It looks like Queen Latifah will have her own talk show. Again.
Last week, Sony Pictures Television announced that it will produce Latifah's yet-to-be-titled show alongside her company, Flavour Unit Entertainment, and Will Smith and Jada Pinkett Smith's Overbrook Entertainment. Overbrook Entertainment helped launched Latifah's career as an actress in 1991 in The Fresh Prince of Bel-Air.
Overbrook's cofounder Miguel Melendez told The Hollywood Reporter : "[Overbrook Entertainment] has known and admired Latifah for over 20 years: dating back to her music days, to her first television role on The Fresh Prince of Bel-Air, and years alter when she worked with Jada on the film Set it Off."
The past twenty years have been good to the Queen. From her humble beginnings as a rapper, she has become an actress, spokesperson for Cover Girl, producer, and an activist for full figured and African-American women. In a sense, returning to daytime TV, Latifah is returning to one of her earlier roles. Her first talk show, called The Queen Latifah Show, ran from 1999 until 2001 and was described as 'Dear Abby for the Hip- Hop Generation.' Latifah interviewed both celebrities and non-celebrities, and dispensed some advice to viewers. This new talk show is supposed to be in a similar style, with more focus on advice than famous guests, and is slated to start in the fall of 2013.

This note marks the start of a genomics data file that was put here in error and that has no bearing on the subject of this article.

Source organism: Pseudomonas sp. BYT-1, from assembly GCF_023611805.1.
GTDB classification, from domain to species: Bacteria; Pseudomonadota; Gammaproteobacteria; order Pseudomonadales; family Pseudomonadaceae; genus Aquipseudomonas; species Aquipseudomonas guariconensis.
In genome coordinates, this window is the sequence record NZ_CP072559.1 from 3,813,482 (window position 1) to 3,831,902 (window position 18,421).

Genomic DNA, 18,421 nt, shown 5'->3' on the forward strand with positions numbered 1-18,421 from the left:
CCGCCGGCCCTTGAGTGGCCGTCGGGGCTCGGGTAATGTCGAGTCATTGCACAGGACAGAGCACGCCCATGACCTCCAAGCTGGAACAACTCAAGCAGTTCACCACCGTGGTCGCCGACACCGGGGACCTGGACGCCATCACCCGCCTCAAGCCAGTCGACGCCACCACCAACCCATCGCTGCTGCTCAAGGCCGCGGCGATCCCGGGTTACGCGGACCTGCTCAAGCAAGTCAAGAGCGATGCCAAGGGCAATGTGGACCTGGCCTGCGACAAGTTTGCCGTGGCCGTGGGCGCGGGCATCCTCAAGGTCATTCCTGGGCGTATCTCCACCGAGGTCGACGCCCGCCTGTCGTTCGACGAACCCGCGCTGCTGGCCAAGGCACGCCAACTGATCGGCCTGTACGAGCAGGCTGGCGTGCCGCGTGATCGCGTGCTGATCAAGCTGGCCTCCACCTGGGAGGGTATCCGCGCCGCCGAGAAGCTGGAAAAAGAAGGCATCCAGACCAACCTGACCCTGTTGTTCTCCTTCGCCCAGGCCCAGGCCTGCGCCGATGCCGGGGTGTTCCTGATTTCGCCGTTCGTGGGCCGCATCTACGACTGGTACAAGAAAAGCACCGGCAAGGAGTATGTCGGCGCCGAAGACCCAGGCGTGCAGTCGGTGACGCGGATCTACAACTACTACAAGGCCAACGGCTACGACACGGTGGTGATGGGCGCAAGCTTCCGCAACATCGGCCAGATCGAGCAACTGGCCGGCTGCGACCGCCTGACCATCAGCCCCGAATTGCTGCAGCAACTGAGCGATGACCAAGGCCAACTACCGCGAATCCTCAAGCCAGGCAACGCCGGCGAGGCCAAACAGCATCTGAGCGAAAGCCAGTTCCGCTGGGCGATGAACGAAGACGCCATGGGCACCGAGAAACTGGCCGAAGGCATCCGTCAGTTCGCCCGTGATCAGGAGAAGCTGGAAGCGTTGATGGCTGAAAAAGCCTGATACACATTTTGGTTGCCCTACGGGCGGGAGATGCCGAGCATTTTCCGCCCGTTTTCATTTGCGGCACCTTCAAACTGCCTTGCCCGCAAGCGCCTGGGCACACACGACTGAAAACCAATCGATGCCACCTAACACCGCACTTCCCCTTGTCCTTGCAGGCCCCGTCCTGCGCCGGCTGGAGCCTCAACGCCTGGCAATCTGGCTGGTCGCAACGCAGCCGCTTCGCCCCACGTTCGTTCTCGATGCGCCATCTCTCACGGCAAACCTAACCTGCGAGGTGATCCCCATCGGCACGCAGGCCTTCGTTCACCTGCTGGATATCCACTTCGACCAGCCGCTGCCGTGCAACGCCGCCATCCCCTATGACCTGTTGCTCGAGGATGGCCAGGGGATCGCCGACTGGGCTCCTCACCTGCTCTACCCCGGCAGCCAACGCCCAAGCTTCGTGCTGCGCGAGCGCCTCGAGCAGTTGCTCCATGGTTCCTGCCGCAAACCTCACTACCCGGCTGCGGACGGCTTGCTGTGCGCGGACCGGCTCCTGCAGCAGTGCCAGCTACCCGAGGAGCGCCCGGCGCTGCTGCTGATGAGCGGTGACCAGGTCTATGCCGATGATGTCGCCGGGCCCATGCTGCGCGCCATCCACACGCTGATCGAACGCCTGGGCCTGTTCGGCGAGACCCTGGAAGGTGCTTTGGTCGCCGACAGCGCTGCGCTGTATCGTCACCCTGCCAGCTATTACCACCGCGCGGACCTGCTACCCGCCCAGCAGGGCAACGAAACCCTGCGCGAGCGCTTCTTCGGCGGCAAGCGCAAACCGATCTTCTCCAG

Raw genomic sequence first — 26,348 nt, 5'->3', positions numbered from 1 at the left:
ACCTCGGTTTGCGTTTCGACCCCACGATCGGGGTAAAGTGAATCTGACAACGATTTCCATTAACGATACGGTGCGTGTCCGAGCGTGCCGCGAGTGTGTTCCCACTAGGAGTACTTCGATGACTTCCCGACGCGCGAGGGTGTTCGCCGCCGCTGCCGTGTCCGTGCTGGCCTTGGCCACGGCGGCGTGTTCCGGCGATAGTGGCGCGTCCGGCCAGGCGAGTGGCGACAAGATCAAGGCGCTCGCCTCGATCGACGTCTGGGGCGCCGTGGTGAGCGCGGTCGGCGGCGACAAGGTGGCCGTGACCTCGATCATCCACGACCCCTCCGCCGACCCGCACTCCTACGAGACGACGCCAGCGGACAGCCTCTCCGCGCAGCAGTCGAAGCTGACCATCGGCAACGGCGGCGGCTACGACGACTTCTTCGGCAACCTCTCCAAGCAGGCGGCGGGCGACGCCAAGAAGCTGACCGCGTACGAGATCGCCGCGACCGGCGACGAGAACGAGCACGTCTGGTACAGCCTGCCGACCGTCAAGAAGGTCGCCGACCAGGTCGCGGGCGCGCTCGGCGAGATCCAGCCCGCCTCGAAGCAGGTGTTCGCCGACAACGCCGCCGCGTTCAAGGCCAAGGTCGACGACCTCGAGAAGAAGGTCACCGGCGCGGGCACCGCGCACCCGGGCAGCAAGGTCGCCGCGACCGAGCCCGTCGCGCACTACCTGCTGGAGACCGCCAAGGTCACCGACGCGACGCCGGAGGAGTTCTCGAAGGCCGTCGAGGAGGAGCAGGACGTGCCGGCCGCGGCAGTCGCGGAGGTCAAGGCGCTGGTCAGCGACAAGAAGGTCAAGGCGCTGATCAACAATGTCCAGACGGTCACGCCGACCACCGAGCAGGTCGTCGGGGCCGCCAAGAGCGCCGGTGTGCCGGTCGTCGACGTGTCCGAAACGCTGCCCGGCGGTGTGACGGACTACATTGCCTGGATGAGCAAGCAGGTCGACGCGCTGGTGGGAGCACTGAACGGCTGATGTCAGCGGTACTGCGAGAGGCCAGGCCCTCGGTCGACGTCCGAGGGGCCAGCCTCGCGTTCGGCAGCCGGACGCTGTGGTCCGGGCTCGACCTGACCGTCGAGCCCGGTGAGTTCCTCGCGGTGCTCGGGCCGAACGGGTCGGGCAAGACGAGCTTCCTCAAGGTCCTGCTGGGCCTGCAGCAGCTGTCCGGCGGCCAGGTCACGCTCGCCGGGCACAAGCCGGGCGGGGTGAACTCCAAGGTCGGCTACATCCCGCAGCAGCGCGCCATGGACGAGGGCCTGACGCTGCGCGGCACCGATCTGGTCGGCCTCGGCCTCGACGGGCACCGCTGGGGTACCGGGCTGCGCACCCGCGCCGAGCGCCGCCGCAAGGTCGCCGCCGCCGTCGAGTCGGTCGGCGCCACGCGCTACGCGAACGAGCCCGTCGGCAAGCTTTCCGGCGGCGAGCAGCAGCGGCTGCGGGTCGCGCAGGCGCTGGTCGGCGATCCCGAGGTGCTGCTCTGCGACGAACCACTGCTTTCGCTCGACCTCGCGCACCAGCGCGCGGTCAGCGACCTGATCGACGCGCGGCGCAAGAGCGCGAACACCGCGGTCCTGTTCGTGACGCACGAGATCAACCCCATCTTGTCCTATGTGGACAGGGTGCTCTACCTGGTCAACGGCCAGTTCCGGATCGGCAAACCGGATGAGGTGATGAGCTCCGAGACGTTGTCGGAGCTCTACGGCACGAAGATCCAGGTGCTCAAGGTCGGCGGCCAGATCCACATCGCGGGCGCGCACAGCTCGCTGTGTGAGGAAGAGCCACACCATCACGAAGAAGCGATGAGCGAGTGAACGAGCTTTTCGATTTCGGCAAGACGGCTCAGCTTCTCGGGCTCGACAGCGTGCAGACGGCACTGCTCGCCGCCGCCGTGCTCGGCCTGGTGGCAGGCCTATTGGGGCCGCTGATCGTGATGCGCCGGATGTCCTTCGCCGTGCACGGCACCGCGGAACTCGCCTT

While I am glad that daytime television is finally featuring more faces of colour, I wonder why choose Queen Latifah? This choice seems like another recycled television idea coming on the heels of Oprah's daytime retirement. Latifah has already hosted a talk show, which clearly wasn't able to maintain high ratings ten years ago. If she couldn't connect well with viewers then, I have a feeling she will be even less popular with a new generation less familiar with her work.
I am also certain that Oprah's legion of diehard superfans will not be making the switch either—in the world of daytime TV, Oprah reigns supreme. It doesn't matter how funny or smart Latifah is, she will never be Oprah, and that comparison will always remain.
As a side note to TV executives: Can you please ditch the whole syndicated talk show? Everyone from Katie Couric to Tyra Banks is on daytime television, and it's getting old. Aren't there any creative people left in Hollywood? Or will this finally come after Paris Hilton and Britney Spears team up to give advice to wayward teens.